Attorney Beth Ladwig Leamon of Stonington has won the Democratic primary for probate judge in the 30th District, which encompasses Groton, Ledyard, North Stonington and Stonington.
The vote was 4,146 to 1,547, with Leamon, the party-endorsed candidate, receiving 72.83% of the votes, and challenger Sarah D. Moriarty of Groton receiving 27.17%, according to final results for the Aug. 11 primary from the Secretary of the State’s Office.
“I am ready to take the next steps toward the November 3, general election and eager to serve the community of the 30th District as their Judge of Probate,” Leamon said in a statement. “I wish to thank the voters in Groton, Ledyard, North Stonington and Stonington for their support, and the poll workers, town clerks and (registrars) of voters who braved the pandemic to ensure timely and accurate results. I also want to thank my family, campaign team and the democratic town committees in Groton, Ledyard, North Stonington and Stonington for their invaluable assistance during the primary.”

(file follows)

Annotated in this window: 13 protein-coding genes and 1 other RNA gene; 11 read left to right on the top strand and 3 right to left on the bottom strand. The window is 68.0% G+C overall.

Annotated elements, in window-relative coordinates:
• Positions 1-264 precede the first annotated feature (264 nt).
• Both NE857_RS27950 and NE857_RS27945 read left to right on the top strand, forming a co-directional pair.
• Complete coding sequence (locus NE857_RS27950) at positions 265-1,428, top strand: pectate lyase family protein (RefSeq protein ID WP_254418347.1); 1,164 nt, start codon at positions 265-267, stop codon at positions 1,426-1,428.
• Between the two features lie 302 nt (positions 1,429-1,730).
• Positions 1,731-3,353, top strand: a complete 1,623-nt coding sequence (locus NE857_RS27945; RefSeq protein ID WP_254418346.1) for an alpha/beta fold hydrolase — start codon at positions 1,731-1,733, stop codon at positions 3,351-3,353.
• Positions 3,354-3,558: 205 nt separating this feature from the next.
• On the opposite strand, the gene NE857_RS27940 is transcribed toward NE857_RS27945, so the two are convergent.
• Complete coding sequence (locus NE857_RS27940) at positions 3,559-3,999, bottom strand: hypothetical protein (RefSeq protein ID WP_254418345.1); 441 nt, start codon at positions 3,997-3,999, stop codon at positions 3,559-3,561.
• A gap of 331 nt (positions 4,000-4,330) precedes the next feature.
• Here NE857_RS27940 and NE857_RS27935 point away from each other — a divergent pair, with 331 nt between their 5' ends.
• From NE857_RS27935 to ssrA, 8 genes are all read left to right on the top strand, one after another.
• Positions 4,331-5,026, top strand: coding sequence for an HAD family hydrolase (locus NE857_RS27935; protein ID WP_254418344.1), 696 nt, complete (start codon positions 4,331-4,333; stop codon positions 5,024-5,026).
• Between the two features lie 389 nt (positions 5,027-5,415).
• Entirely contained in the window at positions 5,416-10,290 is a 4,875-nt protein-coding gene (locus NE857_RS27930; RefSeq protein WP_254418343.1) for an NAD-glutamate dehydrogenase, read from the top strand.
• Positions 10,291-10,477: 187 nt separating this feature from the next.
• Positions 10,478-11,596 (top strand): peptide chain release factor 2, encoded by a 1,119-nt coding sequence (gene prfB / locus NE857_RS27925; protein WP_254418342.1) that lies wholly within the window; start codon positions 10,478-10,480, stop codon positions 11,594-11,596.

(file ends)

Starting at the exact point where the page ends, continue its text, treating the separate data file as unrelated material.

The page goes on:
Leamon said she wanted to thank Moriarty for running a positive campaign. Leamon added that she is honored to be the Democratic candidate for judge of probate.
Leamon is the managing partner of Leckerling Ladwig & Leamon LLC in Madison and Pawcatuck, and serves on the Stonington Democratic Town Committee, Stonington Housing Authority and the local library board.
Attorney Moriarty is the owner of the law firm Deasy & Moriarty in Mystic and chair of the Mystic Historic District, and she volunteers for Mystic River Congregate, Groton Community Meals and Mystic Eats.
Moriarty could not immediately be reached for comment on Thursday.
Attorney Matthew Berger had withdrawn from the race.
Republicans have endorsed Attorney Salvatore Ritacco of Pawcatuck, who is a corporate member of the Pawcatuck Neighborhood Center and also is involved in the Greater Mystic and Ocean Community chambers of commerce.
A special election will be held on Nov. 3 to elect the next judge of probate for the Southeastern Connecticut Regional Probate District, who will step in to serve the rest of Judge Nicholas Kepple’s term when he retires.
Kepple was re-elected in 2018 to a four-year term, but he will reach mandatory retirement age in September 2021, before the end of his term.